COMOX VALLEY – In the face of change and challenges, the Chamber remained a constant
By the 1960s, change had gripped Canada and the modern world. The Cold War, the space race, equal and civil rights all dominated headlines. The baby boom decelerated, and families began moving into the suburbs.
In the Comox Valley, the population grew, and certain sectors started undergoing transformation. Mining and logging began to slow as tourism and service industries blossomed. Courtenay-Comox Chamber of Commerce activities of the day reflected that change. And in this transitional period of history, the Chamber managed to stay relevant.
Staying significant in the sixties – The 1960s started off on a high note for the Chamber. Having just moved into their new location near the airpark, the arrival of the “Deuce” – a 50-tonne locomotive that had plied the rails of the Valley for the Comox Logging and Railway Company (CLRC) – cemented the bureau’s presence.
While mining activity in the region continued to curtail and had families leaving Cumberland in record numbers, with the post-war baby boom as well as improving infrastructure and transportation, Courtenay continued to grow.
Around that time, the Chamber coined the term “Actionland” for the region and displayed it prominently on their letterhead. (While original, we’re happy that nickname hasn’t stuck.) Ongoing Chamber projects pertained to the feasibility of a regional college in the Valley, production of tourism brochures and promoting the area’s skiing and fishing, marketing events to promote businesses on 5th Street and the seemingly perpetual efforts to promote membership.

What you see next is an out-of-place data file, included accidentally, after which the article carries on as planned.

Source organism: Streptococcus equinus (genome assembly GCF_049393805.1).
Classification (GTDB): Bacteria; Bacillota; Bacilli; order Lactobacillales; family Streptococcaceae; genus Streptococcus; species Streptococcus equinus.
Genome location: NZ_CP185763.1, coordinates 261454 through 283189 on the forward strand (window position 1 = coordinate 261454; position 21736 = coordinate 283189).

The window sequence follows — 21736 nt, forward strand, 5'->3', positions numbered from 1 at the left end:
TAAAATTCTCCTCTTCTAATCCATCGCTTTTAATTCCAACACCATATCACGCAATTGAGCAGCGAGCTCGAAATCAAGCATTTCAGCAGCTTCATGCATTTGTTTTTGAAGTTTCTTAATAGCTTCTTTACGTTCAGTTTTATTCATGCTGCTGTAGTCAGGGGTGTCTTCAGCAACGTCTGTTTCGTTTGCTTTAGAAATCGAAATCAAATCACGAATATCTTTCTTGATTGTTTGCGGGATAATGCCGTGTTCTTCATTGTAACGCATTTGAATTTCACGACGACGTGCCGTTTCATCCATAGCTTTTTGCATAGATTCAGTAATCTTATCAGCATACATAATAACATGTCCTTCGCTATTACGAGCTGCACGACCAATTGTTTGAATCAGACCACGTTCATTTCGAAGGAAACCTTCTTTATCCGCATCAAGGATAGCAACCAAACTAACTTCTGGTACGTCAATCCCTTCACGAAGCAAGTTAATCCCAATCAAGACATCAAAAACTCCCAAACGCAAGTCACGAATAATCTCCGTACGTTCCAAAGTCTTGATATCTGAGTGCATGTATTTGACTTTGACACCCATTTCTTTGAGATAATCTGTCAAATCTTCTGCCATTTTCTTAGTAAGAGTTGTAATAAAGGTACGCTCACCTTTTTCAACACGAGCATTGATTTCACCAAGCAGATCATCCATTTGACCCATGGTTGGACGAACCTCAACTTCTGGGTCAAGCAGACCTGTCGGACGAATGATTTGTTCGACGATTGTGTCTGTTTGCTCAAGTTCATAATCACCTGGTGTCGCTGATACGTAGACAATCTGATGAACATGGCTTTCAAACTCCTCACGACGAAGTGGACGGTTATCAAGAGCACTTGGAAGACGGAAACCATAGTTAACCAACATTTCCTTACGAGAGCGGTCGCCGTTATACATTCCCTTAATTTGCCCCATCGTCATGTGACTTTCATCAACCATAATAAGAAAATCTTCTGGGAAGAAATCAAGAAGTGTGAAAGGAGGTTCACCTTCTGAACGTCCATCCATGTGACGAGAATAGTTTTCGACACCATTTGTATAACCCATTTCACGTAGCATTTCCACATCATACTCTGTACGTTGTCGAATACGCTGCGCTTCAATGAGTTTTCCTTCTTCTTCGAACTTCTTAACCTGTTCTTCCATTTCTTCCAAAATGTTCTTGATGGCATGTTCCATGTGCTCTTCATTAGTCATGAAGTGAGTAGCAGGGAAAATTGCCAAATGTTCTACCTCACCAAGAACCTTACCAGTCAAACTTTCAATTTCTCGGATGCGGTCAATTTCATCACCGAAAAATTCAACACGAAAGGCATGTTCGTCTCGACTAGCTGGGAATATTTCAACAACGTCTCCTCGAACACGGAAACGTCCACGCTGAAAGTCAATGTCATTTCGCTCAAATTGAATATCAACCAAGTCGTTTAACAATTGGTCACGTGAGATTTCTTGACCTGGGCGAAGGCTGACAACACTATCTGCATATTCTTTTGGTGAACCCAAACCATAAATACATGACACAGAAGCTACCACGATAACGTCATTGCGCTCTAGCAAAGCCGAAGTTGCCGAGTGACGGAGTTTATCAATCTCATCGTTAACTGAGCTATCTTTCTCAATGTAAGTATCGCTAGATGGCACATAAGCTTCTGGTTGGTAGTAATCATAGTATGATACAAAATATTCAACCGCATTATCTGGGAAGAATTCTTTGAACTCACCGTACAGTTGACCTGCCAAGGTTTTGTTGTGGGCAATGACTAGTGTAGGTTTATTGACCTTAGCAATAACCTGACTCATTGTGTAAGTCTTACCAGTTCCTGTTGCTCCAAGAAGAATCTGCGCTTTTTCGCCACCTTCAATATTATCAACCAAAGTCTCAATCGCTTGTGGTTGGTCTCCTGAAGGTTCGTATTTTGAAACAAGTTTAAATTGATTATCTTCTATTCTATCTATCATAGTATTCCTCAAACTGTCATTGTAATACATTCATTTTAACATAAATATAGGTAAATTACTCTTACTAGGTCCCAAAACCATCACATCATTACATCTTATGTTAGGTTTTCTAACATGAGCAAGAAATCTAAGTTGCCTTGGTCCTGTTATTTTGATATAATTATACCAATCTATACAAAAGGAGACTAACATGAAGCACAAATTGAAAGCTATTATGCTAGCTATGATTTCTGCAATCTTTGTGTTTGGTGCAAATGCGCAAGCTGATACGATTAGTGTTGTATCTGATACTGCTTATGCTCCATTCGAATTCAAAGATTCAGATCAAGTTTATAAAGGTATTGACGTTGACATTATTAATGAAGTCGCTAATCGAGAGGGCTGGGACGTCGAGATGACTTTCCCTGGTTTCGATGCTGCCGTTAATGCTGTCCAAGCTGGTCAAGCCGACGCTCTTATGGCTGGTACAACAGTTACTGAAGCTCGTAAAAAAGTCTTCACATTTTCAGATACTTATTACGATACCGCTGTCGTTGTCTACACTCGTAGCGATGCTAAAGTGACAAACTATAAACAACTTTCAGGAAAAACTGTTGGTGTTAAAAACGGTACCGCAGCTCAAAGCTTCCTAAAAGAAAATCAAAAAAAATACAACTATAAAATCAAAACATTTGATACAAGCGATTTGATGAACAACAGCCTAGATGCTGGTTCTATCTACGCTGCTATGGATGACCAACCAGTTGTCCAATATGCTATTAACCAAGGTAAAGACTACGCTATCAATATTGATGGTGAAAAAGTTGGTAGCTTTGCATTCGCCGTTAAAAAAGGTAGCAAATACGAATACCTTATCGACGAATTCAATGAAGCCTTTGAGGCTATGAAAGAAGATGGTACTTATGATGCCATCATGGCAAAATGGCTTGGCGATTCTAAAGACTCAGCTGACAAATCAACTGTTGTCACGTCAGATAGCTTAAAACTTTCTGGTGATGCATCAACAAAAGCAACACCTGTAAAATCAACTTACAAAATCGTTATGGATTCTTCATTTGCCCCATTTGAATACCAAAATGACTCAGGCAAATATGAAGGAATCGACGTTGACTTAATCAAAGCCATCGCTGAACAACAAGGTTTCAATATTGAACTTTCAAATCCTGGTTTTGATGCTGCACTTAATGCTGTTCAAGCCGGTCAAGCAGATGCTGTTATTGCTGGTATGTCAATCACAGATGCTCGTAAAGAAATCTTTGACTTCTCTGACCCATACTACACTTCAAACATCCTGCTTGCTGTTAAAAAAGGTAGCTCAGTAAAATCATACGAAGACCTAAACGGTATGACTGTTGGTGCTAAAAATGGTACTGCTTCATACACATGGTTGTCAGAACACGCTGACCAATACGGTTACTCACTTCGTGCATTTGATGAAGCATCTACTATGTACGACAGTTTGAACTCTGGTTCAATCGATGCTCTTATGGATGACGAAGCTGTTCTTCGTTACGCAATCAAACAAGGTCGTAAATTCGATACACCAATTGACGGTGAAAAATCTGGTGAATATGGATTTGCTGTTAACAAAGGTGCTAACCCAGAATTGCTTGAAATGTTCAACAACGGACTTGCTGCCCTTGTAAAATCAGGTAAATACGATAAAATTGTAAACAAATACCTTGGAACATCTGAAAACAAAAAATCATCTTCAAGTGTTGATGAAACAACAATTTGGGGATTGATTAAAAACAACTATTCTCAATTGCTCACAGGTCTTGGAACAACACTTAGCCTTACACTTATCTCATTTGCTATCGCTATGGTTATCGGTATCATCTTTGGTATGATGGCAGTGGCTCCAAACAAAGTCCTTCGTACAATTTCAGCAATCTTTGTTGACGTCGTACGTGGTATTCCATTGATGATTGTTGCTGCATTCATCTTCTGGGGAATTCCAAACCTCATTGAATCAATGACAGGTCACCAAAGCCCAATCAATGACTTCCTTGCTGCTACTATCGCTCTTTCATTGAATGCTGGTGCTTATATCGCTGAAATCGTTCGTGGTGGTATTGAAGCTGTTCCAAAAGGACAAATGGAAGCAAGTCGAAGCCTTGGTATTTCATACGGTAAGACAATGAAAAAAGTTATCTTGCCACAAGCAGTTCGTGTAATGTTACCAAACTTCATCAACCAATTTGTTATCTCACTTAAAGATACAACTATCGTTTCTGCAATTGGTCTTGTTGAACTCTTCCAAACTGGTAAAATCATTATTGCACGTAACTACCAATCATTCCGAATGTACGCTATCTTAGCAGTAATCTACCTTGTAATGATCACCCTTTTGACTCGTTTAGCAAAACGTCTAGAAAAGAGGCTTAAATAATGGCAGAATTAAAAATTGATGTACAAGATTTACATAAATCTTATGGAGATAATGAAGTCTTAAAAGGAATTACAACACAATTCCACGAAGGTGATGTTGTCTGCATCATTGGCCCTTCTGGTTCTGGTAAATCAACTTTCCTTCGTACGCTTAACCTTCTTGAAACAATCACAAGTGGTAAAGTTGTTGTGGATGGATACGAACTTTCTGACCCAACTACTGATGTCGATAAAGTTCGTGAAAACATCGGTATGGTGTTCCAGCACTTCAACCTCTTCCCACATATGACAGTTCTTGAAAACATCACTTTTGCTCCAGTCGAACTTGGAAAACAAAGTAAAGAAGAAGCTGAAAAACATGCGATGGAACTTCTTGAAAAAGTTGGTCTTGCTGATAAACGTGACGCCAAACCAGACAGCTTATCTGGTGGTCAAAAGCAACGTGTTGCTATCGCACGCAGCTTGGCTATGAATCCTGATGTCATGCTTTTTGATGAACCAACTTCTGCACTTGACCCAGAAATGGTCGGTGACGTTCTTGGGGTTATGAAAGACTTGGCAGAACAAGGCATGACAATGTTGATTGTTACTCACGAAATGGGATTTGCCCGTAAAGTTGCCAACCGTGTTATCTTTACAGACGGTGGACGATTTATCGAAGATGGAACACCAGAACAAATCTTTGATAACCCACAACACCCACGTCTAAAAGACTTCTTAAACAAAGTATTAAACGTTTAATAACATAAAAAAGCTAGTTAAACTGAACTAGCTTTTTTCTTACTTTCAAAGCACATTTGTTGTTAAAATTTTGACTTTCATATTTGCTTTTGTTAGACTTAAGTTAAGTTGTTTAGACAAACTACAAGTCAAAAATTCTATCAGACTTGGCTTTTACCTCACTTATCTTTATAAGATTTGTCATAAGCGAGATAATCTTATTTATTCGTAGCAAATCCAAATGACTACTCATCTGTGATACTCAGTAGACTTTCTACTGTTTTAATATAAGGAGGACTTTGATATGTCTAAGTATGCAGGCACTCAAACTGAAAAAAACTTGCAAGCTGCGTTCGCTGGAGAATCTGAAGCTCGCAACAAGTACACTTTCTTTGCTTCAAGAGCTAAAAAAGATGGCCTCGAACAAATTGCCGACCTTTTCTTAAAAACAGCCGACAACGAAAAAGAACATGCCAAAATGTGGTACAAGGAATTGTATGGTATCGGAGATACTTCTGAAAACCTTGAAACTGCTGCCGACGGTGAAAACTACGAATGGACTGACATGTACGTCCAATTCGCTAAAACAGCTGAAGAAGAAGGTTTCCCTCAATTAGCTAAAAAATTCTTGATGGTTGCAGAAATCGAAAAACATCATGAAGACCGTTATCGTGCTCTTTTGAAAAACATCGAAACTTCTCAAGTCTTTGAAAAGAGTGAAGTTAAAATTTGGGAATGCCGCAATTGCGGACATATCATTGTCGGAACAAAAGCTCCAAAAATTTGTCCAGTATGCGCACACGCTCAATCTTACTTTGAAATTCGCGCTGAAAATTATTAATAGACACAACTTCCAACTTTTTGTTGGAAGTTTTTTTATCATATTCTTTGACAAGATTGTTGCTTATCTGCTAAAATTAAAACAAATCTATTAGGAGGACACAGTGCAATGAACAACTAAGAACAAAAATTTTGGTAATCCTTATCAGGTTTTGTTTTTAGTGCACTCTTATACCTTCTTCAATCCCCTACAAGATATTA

Slip-sliding into the seventies – The seventies proved to be quieter in terms of getting and retaining members.
In 1972, Mrs. Ruth McKellar, long-time Chamber secretary, presented an impassioned plea to the Courtenay council requesting financial help as there was a possibility the Chamber tourist bureau may have to close. Fortunately, arrangements were made, and the Chamber tourist bureau continued to operate.
“The [Chamber] history has always been one of peaks and valleys… They were in their Grand Canyon period,” noted Mac McCaffrey of his time as president in 1974 in an interview with the local paper some 20 years later.
Despite the challenges of the 1960’s and 70’s, things such as Market Days and the annual Citizen of the Year Award emerged from of those challenging times. But as the Valley headed into the future, membership in 1979-1980 had dropped to 40 members. Things had to improve, didn’t they? And they did! Stay tuned for more…
Dianne Hawkins, CEO of the Comox Valley Chamber: Building Good Business
For more information on the Comox Valley Chamber of Commerce, visit: www.comoxvalleychamber.com or call 250-334-3234.